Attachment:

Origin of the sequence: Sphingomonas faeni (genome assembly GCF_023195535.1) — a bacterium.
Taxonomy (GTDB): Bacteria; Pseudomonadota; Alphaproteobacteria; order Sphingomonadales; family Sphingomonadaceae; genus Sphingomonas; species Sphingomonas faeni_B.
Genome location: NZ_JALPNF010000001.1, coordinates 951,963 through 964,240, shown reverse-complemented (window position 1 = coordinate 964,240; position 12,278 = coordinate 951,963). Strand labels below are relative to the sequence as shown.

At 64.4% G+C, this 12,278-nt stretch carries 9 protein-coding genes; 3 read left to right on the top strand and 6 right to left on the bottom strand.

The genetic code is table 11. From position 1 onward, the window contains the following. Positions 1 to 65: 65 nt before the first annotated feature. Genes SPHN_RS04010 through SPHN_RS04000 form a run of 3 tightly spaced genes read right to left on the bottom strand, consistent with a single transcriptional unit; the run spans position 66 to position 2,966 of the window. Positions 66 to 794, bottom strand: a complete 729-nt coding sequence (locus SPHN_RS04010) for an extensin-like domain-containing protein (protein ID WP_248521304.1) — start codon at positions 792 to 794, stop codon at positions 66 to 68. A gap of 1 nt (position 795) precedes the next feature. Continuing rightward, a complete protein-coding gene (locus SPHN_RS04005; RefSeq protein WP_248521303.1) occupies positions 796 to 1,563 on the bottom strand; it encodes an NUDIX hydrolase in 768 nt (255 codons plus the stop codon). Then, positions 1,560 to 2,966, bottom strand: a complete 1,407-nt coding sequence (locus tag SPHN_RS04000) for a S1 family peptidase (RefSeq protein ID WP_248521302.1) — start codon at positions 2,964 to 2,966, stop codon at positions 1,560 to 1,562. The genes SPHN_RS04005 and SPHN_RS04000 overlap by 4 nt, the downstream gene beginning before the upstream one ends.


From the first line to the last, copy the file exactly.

Origin of the sequence: Sphingomonas faeni (genome assembly GCF_023195535.1) — a bacterium.
Taxonomy (GTDB): Bacteria; Pseudomonadota; Alphaproteobacteria; order Sphingomonadales; family Sphingomonadaceae; genus Sphingomonas; species Sphingomonas faeni_B.
Genome location: NZ_JALPNF010000001.1, coordinates 951,963 through 964,240, shown reverse-complemented (window position 1 = coordinate 964,240; position 12,278 = coordinate 951,963). Strand labels below are relative to the sequence as shown.

At 64.4% G+C, this 12,278-nt stretch carries 9 protein-coding genes; 3 read left to right on the top strand and 6 right to left on the bottom strand.

The genetic code is table 11. From position 1 onward, the window contains the following. Positions 1 to 65: 65 nt before the first annotated feature. Genes SPHN_RS04010 through SPHN_RS04000 form a run of 3 tightly spaced genes read right to left on the bottom strand, consistent with a single transcriptional unit; the run spans position 66 to position 2,966 of the window. Positions 66 to 794, bottom strand: a complete 729-nt coding sequence (locus SPHN_RS04010) for an extensin-like domain-containing protein (protein ID WP_248521304.1) — start codon at positions 792 to 794, stop codon at positions 66 to 68. A gap of 1 nt (position 795) precedes the next feature. Continuing rightward, a complete protein-coding gene (locus SPHN_RS04005; RefSeq protein WP_248521303.1) occupies positions 796 to 1,563 on the bottom strand; it encodes an NUDIX hydrolase in 768 nt (255 codons plus the stop codon). Then, positions 1,560 to 2,966, bottom strand: a complete 1,407-nt coding sequence (locus tag SPHN_RS04000) for a S1 family peptidase (RefSeq protein ID WP_248521302.1) — start codon at positions 2,964 to 2,966, stop codon at positions 1,560 to 1,562. The genes SPHN_RS04005 and SPHN_RS04000 overlap by 4 nt, the downstream gene beginning before the upstream one ends.